Whilst some businesses have been quick off the mark to publish their modern slavery and human trafficking statement already the official requirement to publish a statement took practical effect yesterday. 

Relevant organisations with a financial year-end of 31 March 2016 or later will need to publish a statement, with Government guidance advising that such a statement be published within six months of the organisation’s financial year-end. As more statements are released, we anticipate an increasingly consistent approach to format as organisations assess the approach being taken by their peers. The Government’s hope is that this will lead to a ‘race to the top’ in the quality and content of statements.  

In the run up to publishing a statement, we set out below some particular issues that businesses may need to grapple with: 

Applicability

  • Deciding which group companies will be affected, either up or down the corporate structure. Section 54 of the Modern Slavery Act has global application, meaning that an organisation does not have to have a UK ‘footprint’ to be caught. One of the key questions is whether the organisation is carrying on business or part of its business in the UK. The Government has recommended that a ‘common sense’ approach be taken to this question and it may be that an organisation considers that because it has a de minimis business presence in the UK it is not within the scope of section 54.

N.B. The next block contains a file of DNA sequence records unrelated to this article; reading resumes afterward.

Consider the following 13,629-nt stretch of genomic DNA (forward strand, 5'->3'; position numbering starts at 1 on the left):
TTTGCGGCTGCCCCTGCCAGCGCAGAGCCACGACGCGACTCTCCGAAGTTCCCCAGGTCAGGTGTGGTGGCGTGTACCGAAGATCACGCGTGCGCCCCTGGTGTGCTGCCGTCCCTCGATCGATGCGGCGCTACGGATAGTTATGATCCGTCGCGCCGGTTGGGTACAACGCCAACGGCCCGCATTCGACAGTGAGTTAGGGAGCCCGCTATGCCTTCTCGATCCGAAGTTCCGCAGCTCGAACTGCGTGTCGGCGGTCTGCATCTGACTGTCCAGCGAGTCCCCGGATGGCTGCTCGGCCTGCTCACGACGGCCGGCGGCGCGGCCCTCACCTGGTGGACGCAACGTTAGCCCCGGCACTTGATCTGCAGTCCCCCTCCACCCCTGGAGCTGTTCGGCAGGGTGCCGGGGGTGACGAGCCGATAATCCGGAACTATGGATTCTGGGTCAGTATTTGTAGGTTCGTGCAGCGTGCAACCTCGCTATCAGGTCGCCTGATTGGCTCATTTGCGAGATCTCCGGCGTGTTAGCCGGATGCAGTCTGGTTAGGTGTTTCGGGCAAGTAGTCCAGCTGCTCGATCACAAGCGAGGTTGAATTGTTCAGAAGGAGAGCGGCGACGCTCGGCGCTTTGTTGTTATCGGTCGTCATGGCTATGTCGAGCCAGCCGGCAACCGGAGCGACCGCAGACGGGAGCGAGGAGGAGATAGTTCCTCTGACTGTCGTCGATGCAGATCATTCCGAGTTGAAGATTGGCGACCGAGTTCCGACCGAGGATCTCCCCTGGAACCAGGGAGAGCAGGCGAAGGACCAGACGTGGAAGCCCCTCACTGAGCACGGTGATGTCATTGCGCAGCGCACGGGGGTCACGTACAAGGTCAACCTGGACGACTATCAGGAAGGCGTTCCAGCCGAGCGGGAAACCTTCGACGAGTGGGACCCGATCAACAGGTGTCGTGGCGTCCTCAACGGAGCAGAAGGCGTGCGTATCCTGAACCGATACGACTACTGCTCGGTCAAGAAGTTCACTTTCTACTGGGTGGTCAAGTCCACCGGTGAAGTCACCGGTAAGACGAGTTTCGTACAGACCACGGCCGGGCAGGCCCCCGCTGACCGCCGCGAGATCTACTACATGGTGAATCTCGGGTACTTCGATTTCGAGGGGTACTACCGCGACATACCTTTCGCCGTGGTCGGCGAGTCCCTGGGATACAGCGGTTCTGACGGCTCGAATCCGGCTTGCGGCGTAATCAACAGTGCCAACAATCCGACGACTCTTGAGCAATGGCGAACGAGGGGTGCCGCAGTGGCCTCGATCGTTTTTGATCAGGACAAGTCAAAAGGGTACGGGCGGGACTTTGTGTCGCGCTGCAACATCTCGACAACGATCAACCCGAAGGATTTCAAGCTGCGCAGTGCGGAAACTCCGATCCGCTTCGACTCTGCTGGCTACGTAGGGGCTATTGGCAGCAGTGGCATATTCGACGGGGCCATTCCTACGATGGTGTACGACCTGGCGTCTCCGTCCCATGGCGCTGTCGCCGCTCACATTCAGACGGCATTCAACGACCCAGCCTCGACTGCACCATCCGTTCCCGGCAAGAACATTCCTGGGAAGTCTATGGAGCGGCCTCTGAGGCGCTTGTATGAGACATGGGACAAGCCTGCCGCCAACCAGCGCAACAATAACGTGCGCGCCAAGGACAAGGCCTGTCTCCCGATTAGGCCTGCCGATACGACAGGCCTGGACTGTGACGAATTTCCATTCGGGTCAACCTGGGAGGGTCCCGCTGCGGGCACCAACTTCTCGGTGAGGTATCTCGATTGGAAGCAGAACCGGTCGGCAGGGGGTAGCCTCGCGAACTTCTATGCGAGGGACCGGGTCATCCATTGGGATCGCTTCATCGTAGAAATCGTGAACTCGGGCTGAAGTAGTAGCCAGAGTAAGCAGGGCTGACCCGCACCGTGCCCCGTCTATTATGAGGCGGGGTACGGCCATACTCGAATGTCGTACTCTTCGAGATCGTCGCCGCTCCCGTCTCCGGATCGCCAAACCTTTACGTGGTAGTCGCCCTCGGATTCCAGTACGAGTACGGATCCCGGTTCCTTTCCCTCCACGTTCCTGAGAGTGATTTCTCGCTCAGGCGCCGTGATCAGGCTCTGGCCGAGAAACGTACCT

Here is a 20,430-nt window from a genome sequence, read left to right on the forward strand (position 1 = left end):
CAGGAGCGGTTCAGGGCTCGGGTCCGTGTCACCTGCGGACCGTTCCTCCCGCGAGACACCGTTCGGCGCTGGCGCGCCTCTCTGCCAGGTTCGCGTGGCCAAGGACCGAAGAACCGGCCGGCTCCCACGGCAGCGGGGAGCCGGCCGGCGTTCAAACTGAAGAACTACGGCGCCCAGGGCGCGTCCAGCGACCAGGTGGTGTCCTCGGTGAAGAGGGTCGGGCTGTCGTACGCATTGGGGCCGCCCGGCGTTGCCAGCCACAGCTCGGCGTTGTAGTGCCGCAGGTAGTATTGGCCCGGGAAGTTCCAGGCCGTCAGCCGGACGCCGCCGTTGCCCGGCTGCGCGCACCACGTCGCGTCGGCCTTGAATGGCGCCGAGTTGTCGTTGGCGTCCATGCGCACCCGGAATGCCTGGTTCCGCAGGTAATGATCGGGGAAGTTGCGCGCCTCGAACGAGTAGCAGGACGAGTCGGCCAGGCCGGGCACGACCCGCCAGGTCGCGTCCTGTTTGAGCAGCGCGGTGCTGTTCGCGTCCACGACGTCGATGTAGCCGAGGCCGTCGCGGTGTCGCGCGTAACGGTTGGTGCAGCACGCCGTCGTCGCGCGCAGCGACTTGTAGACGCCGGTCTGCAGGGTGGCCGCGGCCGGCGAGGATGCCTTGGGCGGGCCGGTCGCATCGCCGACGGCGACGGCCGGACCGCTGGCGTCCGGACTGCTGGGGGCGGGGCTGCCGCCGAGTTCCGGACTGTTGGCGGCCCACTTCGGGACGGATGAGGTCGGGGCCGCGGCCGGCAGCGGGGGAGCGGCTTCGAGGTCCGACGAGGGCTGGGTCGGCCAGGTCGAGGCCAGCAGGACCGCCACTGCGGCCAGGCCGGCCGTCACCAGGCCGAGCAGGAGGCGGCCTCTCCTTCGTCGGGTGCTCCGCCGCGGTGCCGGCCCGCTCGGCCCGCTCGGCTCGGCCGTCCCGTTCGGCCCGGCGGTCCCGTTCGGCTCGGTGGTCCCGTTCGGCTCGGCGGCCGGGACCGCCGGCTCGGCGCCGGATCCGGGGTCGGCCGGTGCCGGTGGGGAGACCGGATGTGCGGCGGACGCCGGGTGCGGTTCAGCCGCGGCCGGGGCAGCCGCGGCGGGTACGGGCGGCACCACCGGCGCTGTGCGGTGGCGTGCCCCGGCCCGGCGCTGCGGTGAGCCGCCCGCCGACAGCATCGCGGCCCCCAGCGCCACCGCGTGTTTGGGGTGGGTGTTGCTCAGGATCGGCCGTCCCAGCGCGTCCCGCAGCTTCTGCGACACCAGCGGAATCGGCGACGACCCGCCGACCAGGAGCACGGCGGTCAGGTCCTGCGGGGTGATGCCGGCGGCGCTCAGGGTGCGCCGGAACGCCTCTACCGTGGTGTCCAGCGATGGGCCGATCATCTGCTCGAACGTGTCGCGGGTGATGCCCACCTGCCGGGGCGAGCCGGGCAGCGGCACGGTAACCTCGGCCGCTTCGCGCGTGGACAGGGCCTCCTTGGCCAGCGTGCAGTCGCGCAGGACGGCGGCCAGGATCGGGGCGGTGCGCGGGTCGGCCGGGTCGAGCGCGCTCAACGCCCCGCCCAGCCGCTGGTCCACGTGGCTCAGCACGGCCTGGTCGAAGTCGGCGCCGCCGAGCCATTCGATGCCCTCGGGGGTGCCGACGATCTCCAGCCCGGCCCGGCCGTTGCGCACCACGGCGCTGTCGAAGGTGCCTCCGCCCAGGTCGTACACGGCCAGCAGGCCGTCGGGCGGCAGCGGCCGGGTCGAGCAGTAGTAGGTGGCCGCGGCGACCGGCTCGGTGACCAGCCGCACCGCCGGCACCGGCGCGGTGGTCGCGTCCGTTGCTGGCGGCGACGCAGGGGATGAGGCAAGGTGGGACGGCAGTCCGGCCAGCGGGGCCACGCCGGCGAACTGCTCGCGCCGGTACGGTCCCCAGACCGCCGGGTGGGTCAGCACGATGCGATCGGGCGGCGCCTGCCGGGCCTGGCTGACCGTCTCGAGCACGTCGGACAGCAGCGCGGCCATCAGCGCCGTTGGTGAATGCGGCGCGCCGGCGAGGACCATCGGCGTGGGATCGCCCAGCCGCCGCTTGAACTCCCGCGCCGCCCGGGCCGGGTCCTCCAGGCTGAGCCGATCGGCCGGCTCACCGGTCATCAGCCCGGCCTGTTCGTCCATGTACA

• A more detailed assessment may need to be made of business structures such as holding companies, funds, trust structures and joint ventures.
  • Complicated considerations of territorial jurisdiction may apply in relation to business operations located offshore, such as oil rigs and drilling platforms.
  • Care should be taken to apply all of the necessary reductions for tax and trade discounts when calculating whether an organisation meets the turnover threshold of £36 million.

Contents of the statement

  • Which companies within a group will the statement cover? Even though particular corporates may not fall within the scope of section 54 a decision may be taken to publish a statement covering all the corporates within the group.
  • Whilst some businesses have voluntarily disclosed issues of modern slavery or human trafficking identified in their business or supply chain this is not required by section 54. The requirement is only to report on the steps an organisation has taken to ensure modern slavery and human trafficking are not taking place in their business or supply chains. An organisation may therefore wish to carefully consider how much it discloses in its statement.

Whilst the government has so far decided not to keep a central register of statements it is worth noting that the Business and Human Rights Resource Centre is keeping its own registry of statements. 

See below for our previous updates on the Modern Slavery Act 2015: 

Modern Slavery Act – is your business caught?  

Government guidance now released on modern slavery and human trafficking statements